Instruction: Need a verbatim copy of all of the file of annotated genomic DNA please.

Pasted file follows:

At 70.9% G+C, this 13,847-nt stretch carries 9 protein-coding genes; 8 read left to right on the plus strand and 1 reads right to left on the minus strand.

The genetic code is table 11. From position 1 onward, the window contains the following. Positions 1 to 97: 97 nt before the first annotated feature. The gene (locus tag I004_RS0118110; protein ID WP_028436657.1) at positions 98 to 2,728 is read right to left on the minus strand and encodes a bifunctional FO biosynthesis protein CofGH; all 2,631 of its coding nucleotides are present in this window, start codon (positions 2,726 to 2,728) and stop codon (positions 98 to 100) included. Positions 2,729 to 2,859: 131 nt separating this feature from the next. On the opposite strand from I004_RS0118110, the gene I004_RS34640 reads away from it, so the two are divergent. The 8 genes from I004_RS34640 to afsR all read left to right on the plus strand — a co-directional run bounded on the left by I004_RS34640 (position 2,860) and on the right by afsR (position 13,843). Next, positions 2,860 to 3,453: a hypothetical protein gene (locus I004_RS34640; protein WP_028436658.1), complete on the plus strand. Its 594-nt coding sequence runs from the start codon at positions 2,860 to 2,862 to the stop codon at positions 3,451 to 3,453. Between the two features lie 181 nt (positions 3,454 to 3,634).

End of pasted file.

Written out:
At 70.9% G+C, this 13,847-nt stretch carries 9 protein-coding genes; 8 read left to right on the plus strand and 1 reads right to left on the minus strand.

The genetic code is table 11. From position 1 onward, the window contains the following. Positions 1 to 97: 97 nt before the first annotated feature. The gene (locus tag I004_RS0118110; protein ID WP_028436657.1) at positions 98 to 2,728 is read right to left on the minus strand and encodes a bifunctional FO biosynthesis protein CofGH; all 2,631 of its coding nucleotides are present in this window, start codon (positions 2,726 to 2,728) and stop codon (positions 98 to 100) included. Positions 2,729 to 2,859: 131 nt separating this feature from the next. On the opposite strand from I004_RS0118110, the gene I004_RS34640 reads away from it, so the two are divergent. The 8 genes from I004_RS34640 to afsR all read left to right on the plus strand — a co-directional run bounded on the left by I004_RS34640 (position 2,860) and on the right by afsR (position 13,843). Next, positions 2,860 to 3,453: a hypothetical protein gene (locus I004_RS34640; protein WP_028436658.1), complete on the plus strand. Its 594-nt coding sequence runs from the start codon at positions 2,860 to 2,862 to the stop codon at positions 3,451 to 3,453. Between the two features lie 181 nt (positions 3,454 to 3,634).